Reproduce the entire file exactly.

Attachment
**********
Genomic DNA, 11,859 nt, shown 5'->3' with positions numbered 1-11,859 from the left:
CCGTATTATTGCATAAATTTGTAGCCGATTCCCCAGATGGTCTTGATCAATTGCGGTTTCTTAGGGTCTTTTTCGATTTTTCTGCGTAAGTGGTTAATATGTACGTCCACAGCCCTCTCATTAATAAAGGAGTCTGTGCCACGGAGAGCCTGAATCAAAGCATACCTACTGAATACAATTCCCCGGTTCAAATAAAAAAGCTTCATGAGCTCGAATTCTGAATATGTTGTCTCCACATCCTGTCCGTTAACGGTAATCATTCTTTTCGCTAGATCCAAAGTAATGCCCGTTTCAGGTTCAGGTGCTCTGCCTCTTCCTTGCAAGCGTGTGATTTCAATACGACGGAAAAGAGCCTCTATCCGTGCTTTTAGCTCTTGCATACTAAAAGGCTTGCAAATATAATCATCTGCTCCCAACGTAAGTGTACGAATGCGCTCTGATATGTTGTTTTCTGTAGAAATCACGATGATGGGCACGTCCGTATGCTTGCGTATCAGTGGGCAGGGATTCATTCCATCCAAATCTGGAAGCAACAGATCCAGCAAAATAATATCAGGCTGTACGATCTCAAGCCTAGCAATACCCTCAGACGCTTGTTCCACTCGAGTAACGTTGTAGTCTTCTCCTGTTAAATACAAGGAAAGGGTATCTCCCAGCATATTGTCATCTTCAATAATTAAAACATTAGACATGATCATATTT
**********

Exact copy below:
Genomic DNA, 11,859 nt, shown 5'->3' with positions numbered 1-11,859 from the left:
CCGTATTATTGCATAAATTTGTAGCCGATTCCCCAGATGGTCTTGATCAATTGCGGTTTCTTAGGGTCTTTTTCGATTTTTCTGCGTAAGTGGTTAATATGTACGTCCACAGCCCTCTCATTAATAAAGGAGTCTGTGCCACGGAGAGCCTGAATCAAAGCATACCTACTGAATACAATTCCCCGGTTCAAATAAAAAAGCTTCATGAGCTCGAATTCTGAATATGTTGTCTCCACATCCTGTCCGTTAACGGTAATCATTCTTTTCGCTAGATCCAAAGTAATGCCCGTTTCAGGTTCAGGTGCTCTGCCTCTTCCTTGCAAGCGTGTGATTTCAATACGACGGAAAAGAGCCTCTATCCGTGCTTTTAGCTCTTGCATACTAAAAGGCTTGCAAATATAATCATCTGCTCCCAACGTAAGTGTACGAATGCGCTCTGATATGTTGTTTTCTGTAGAAATCACGATGATGGGCACGTCCGTATGCTTGCGTATCAGTGGGCAGGGATTCATTCCATCCAAATCTGGAAGCAACAGATCCAGCAAAATAATATCAGGCTGTACGATCTCAAGCCTAGCAATACCCTCAGACGCTTGTTCCACTCGAGTAACGTTGTAGTCTTCTCCTGTTAAATACAAGGAAAGGGTATCTCCCAGCATATTGTCATCTTCAATAATTAAAACATTAGACATGATCATATTT